Graham Reid | | <1 min read
This might seem an unusual choice for Music From Elsewhere -- classical music on violoncello with piano and accordion accompaniment.
But Demenga's catalogue is impressive and his '94 duet album with his brother Patrick, 12 Hommages a Paul Sacher, has never been far from my stereo on quiet nights.
His on-going series where he alternates historic (notably Bach) and contemporary composers has also been an ear-opener.
This album follows in that pattern, so here are pieces by Bach, Chopin, Faure and Liszt (the gloomy and melodramatic La lugubre gondola) juxtaposed with compositions by Cassado and Milhaud, a couple of originals, and two cycles of Webern miniatures. With piano (Thomas Larcher) and accordion (Teodoro Anzellotti) adding necessary gravitas or whimsy, this is a quietly passionate and somewhat addictive release which deserves a wider audience than those inside the classical compound.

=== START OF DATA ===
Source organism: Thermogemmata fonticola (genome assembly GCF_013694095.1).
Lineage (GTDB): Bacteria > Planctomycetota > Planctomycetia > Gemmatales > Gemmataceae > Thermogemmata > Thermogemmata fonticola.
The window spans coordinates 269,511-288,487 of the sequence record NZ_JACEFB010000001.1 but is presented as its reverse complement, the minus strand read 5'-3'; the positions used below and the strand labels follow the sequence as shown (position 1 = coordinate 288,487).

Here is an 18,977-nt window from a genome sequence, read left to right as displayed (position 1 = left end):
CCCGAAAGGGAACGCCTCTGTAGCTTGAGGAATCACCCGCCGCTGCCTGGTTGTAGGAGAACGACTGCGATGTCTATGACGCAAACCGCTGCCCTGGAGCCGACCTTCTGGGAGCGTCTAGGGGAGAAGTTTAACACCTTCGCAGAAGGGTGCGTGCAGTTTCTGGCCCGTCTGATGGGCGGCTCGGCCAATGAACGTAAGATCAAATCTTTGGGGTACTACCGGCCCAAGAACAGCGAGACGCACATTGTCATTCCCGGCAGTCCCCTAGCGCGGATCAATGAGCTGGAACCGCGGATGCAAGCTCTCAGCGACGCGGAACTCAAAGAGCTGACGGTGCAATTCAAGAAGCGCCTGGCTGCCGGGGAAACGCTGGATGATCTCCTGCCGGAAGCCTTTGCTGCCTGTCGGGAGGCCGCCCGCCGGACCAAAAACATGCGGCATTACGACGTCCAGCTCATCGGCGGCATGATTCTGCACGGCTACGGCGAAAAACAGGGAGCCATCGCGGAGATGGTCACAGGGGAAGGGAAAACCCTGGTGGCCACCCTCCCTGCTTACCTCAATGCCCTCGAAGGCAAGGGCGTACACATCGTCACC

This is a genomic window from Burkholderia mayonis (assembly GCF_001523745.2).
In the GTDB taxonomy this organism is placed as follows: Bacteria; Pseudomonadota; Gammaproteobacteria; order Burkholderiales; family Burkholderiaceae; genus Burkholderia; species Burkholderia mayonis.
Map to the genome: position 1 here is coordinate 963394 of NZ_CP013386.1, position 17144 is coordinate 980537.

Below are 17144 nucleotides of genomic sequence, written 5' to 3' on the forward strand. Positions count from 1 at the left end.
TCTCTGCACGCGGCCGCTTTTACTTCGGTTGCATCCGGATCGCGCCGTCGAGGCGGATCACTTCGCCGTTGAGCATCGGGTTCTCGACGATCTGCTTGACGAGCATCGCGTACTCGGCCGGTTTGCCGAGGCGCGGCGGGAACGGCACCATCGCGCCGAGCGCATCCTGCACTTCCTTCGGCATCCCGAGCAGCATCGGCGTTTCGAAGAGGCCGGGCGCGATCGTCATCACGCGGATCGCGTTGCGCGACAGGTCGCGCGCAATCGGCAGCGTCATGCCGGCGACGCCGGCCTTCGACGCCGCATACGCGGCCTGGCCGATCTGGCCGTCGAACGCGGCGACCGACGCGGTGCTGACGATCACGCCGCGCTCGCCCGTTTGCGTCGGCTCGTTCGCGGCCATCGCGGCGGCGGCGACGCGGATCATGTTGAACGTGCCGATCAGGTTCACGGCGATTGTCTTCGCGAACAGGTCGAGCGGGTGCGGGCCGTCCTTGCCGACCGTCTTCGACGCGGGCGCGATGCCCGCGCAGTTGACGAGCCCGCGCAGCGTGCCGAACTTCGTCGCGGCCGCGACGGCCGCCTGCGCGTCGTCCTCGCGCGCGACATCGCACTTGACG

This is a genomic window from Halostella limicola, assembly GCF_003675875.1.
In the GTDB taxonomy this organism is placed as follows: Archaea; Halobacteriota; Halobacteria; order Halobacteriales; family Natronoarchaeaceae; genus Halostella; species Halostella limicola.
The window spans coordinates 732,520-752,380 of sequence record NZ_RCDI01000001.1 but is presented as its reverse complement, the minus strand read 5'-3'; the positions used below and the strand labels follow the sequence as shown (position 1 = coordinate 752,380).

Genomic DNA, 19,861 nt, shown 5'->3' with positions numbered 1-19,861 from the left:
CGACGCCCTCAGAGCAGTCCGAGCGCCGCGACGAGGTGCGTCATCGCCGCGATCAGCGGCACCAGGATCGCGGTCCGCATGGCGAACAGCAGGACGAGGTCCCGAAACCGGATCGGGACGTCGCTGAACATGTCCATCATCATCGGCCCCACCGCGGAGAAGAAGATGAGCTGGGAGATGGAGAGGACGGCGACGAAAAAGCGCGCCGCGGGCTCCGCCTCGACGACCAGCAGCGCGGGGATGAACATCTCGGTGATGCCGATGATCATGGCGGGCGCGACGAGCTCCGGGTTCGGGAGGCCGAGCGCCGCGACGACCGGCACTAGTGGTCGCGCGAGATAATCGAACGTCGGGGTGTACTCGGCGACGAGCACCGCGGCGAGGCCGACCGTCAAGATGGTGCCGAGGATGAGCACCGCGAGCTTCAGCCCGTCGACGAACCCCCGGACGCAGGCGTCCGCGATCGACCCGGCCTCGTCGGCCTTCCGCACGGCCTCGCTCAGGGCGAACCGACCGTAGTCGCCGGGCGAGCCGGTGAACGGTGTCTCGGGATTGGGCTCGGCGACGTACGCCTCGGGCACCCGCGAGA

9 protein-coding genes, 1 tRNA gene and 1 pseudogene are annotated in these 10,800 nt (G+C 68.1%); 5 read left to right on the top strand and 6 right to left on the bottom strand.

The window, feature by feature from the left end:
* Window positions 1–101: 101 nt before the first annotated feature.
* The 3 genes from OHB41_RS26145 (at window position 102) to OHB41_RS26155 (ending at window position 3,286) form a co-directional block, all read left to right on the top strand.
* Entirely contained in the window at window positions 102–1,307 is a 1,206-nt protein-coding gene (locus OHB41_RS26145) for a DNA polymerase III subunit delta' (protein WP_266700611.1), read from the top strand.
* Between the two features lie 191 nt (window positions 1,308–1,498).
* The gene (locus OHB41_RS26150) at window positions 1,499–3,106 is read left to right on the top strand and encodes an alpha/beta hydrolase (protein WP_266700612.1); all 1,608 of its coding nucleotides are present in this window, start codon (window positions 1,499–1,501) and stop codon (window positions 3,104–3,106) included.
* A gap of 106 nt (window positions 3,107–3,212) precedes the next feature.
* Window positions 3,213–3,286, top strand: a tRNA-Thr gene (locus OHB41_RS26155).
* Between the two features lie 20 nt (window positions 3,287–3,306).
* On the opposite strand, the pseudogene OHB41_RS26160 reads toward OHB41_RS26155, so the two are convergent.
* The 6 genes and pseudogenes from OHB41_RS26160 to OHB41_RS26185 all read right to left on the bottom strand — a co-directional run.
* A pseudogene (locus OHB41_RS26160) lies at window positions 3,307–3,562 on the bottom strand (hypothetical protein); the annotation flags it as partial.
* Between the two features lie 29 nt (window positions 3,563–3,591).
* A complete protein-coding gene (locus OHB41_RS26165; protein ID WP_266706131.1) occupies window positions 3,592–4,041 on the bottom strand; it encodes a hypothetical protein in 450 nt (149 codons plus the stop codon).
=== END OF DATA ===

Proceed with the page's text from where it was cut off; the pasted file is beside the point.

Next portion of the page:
There are familiar pieces here -- Chopin's Nocturne in E-flat major, some stately Bach -- but it is the other material which is the more appealing.
The unusual title track-opener was written by Georgian cellist Sulkhan Tsintsadze (1925-92) and the final piece is two slapstick-sounding minutes of Demenga's popular show stopper New York Honk.
Cello can be melancholy (and it sometimes is here) but in Demenga's hands it also sings and is full of life.